For that reason, Japan needs to reform its high education system so that people learn to think by themselves instead of being obeying robots. Japan needs people who can communicate in English for high technical work and people must deserve their PhDs and engendering degrees. This is just shame how Japan came to deliver so much PhDs to people who don't deserve it. Japan needs to open itself to foreign inputs and talents and stop pretending that it can't be this isolated island with isolated people that fail to understand the world and still make it in a global economic world. Instead of being hypocrite by ignoring the foreign talent and creativity, it must accept that people outside Japan can help Japan.

Japan needs to clean its system of bureaucrats and build a real democracy. Without a real democracy, people will just be forced to vote again and again for the same people who drive the country to disaster. Japan needs to clean itself from this disgusting corruption that has eroded the country for decades. This is essential to cut the incredible waste of money that Japan is known for and also this would prevent the population from being threatened by some nuclear disaster all due to poorly managed and corrupted companies.

And the list goes on.....

Japan's debt has probably reached a point of no return, the numbers are so huge that they don't make any sense any more. And excuse me but believing that the solution for japan is inflation is just denying the reality.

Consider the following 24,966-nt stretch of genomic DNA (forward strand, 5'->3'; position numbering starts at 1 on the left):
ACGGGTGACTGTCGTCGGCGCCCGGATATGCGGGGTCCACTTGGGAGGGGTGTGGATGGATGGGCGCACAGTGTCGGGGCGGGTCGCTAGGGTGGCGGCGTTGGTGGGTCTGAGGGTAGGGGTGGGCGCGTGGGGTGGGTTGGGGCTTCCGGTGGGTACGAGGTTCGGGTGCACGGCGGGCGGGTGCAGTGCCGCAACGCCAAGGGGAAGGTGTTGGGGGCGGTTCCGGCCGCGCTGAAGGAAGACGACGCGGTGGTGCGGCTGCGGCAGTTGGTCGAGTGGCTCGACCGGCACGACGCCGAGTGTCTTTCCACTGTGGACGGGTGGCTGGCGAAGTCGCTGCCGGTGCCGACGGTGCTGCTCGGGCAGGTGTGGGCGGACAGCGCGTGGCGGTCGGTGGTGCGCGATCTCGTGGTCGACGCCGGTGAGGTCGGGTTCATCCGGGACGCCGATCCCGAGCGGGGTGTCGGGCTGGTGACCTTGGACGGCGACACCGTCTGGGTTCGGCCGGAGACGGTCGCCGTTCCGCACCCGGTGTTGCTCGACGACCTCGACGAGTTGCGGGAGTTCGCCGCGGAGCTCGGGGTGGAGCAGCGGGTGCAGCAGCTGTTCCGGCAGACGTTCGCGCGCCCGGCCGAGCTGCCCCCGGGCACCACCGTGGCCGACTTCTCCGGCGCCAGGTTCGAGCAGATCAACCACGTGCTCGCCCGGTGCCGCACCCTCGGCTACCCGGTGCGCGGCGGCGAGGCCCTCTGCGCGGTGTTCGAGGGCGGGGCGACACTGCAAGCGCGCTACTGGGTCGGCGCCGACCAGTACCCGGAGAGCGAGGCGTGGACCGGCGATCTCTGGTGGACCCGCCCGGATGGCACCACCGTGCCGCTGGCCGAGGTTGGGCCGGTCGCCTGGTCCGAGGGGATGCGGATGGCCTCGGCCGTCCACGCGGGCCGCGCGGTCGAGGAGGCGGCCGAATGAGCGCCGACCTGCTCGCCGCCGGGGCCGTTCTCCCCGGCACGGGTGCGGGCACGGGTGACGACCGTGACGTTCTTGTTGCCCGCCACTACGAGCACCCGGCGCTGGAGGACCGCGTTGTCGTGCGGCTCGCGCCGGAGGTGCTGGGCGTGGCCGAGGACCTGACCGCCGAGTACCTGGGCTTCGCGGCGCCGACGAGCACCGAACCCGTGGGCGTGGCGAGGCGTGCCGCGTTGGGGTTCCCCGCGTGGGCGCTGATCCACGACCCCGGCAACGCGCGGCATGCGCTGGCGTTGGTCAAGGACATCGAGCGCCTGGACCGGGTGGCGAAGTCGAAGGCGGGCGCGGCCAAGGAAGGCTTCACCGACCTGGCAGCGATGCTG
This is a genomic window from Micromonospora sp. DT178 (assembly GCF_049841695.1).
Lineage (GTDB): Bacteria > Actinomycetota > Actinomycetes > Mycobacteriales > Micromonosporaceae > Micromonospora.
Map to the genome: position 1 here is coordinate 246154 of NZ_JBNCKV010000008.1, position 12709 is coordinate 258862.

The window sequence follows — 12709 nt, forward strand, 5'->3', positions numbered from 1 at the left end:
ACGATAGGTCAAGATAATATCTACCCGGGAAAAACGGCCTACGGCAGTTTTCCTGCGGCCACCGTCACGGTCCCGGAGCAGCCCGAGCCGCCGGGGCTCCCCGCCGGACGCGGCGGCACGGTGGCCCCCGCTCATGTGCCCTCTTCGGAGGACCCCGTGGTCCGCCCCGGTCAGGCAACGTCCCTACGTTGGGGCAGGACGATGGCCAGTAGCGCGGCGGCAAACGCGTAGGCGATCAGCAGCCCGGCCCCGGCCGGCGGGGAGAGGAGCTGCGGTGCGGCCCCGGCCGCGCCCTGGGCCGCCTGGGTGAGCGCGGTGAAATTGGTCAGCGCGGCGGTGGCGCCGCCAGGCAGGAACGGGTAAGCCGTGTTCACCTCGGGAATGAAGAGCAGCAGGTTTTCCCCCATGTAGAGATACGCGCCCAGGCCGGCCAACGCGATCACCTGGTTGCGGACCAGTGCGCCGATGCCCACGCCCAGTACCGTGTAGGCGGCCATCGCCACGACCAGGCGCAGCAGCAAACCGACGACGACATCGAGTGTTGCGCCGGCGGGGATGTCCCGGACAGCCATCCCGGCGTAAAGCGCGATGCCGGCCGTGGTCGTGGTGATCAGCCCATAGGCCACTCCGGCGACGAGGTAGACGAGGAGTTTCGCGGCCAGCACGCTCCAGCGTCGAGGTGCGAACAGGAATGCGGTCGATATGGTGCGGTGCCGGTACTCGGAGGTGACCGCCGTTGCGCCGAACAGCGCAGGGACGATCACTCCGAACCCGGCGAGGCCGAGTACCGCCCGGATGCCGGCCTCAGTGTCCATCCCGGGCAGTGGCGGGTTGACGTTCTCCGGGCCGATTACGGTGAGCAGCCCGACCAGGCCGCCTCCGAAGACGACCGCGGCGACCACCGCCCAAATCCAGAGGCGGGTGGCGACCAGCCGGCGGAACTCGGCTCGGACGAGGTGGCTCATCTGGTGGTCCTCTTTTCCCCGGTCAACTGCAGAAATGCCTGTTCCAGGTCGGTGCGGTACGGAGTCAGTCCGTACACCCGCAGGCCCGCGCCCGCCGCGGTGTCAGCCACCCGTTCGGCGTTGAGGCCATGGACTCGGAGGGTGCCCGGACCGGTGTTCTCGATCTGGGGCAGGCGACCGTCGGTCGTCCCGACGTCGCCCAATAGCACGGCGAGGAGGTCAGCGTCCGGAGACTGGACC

By the way, 2% may not seem high but this is already significant in a country with already high prices and revenues that have not moved up for a long time.

-1 ( +0 / -1 )

Sorry for the mistake in typing, I meant of course engineering degrees.

-1 ( +0 / -1 )

Inflation would be a good thing for Japan but I agree with some here stating that it could be detrimental as well... If inflation moves higher than as somebody posted, will raise prices on goods and raw materials to make goods. Thats why a number of Japanese companies have been investing heavily in other companies and countries while the Yen is in their favor. Look no further than Myanmar for this...

Having some form of inflation translates to a good thing becuas it shows growth in an overall economy... Too much puts a burden on people but we are talking about developed Japan, not Indonesia. Major differences because Japan is developed and Indonesia is not, therefore when prices go up, it impacts an Indonesian much more than a Japanese person. The bottom line is every country needs inflation, it just cannot exceed a level where it becomes aburden. A 2% target is not very much and frankly, is a stretch by Abe anyway, considering they can't even lock in a 1% target.

0 ( +0 / -0 )